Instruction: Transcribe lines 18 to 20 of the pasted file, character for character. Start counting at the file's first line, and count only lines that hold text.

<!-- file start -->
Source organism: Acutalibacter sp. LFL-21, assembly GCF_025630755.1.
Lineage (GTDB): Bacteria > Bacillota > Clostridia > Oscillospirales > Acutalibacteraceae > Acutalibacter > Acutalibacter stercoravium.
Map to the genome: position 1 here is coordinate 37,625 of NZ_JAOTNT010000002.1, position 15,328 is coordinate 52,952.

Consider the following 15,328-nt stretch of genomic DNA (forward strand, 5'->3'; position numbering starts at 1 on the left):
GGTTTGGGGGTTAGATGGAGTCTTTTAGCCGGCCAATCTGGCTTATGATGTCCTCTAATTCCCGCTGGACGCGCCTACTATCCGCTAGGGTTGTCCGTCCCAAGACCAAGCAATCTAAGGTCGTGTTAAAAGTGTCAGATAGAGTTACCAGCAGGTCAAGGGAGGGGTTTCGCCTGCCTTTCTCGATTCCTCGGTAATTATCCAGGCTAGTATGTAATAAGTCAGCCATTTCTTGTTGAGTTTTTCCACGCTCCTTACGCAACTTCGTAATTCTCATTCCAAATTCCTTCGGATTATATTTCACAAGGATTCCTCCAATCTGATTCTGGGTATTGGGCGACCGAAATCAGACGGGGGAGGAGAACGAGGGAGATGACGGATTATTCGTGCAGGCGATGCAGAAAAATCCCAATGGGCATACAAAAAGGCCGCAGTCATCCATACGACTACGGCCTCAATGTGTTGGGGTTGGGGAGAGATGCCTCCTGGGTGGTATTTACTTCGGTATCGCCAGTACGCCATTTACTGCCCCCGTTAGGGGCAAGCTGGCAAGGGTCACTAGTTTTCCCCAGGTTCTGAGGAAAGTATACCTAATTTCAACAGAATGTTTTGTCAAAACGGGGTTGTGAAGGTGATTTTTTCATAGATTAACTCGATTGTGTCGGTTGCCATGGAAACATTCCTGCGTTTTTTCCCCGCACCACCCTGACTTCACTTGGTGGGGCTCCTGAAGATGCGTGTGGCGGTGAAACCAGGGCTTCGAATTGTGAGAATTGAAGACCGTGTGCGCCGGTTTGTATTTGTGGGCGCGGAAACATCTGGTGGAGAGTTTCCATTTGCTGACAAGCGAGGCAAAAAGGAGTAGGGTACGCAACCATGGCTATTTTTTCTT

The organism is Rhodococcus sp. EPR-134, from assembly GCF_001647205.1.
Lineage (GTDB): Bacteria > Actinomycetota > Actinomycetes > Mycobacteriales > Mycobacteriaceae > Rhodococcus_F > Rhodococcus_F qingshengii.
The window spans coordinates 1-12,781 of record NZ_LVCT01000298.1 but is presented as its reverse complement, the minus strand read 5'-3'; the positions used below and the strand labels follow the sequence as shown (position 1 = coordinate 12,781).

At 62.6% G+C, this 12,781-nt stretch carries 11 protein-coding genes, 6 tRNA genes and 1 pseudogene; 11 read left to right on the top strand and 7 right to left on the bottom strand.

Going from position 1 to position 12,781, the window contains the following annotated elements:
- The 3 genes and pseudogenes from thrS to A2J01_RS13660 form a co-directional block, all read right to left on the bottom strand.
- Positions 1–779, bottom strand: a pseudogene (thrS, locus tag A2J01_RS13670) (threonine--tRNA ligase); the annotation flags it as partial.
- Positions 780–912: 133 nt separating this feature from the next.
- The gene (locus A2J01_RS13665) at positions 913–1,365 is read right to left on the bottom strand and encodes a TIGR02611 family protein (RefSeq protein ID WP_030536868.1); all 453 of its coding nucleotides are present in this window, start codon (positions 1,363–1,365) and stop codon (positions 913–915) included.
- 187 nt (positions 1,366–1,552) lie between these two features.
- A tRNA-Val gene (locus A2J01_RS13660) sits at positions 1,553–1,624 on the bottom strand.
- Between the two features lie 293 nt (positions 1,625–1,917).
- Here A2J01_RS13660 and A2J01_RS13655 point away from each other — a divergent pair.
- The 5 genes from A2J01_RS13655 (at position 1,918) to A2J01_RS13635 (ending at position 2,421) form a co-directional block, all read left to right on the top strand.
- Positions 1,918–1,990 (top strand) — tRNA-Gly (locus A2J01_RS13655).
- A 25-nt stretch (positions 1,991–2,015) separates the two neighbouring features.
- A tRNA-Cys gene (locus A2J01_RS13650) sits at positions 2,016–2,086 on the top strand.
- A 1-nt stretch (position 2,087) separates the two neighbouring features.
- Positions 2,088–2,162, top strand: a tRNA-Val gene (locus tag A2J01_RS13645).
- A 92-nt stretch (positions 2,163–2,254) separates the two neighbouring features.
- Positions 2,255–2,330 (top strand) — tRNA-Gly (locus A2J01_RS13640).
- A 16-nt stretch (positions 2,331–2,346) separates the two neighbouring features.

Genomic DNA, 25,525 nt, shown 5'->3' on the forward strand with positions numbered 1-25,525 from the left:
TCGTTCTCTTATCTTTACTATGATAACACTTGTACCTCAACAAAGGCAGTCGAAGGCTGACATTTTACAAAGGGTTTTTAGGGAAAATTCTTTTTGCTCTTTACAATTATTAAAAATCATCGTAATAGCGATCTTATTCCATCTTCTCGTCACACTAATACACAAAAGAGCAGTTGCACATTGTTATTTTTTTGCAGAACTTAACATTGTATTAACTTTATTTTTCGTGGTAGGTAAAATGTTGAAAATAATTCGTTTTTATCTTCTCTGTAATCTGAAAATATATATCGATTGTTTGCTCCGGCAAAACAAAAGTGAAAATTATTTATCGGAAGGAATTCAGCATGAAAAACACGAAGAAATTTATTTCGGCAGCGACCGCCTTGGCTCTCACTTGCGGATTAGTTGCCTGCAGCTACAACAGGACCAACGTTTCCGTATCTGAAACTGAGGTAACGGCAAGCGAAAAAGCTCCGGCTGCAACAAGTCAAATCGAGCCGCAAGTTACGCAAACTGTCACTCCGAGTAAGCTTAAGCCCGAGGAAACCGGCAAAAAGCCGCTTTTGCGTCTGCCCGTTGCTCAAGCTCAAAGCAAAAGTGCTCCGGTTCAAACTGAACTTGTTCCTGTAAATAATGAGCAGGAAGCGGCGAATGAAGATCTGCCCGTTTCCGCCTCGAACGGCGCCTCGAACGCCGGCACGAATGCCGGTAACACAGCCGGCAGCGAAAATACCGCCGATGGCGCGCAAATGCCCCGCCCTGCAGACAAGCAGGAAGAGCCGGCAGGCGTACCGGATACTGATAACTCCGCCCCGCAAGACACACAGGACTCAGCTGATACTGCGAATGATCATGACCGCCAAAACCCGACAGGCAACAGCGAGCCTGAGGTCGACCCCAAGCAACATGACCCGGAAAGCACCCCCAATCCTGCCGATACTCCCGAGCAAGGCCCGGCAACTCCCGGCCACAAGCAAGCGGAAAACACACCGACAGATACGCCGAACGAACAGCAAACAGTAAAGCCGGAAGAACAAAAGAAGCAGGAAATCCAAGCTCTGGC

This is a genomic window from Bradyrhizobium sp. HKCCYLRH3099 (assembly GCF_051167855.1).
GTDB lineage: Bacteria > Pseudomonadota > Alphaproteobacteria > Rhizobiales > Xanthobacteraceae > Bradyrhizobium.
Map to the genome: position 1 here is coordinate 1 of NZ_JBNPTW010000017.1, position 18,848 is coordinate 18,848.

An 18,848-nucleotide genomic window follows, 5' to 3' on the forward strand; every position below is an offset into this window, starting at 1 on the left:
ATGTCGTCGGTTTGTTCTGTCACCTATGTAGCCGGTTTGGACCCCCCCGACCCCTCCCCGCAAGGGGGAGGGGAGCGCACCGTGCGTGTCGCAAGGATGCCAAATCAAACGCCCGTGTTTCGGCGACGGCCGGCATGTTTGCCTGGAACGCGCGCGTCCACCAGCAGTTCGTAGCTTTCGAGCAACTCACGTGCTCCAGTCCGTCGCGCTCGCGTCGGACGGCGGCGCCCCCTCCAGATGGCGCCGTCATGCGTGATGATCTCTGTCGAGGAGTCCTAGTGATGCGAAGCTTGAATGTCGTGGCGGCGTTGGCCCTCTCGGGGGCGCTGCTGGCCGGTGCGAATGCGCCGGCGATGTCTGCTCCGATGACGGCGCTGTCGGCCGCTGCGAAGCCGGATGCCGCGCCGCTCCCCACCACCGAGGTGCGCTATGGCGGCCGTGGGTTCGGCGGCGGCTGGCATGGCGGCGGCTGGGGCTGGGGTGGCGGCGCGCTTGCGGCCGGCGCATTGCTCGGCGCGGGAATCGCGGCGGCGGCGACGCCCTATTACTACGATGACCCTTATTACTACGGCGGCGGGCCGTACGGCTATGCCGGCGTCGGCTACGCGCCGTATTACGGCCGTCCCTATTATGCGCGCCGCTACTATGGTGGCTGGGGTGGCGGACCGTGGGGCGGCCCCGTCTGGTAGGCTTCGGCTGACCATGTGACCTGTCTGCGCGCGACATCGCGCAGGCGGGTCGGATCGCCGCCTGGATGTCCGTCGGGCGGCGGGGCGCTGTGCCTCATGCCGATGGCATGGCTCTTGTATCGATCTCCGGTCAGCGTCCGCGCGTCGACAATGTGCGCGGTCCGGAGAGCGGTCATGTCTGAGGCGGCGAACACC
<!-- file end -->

- Here A2J01_RS13660 and A2J01_RS13655 point away from each other — a divergent pair.
- The 5 genes from A2J01_RS13655 (at position 1,918) to A2J01_RS13635 (ending at position 2,421) form a co-directional block, all read left to right on the top strand.
- Positions 1,918–1,990 (top strand) — tRNA-Gly (locus A2J01_RS13655).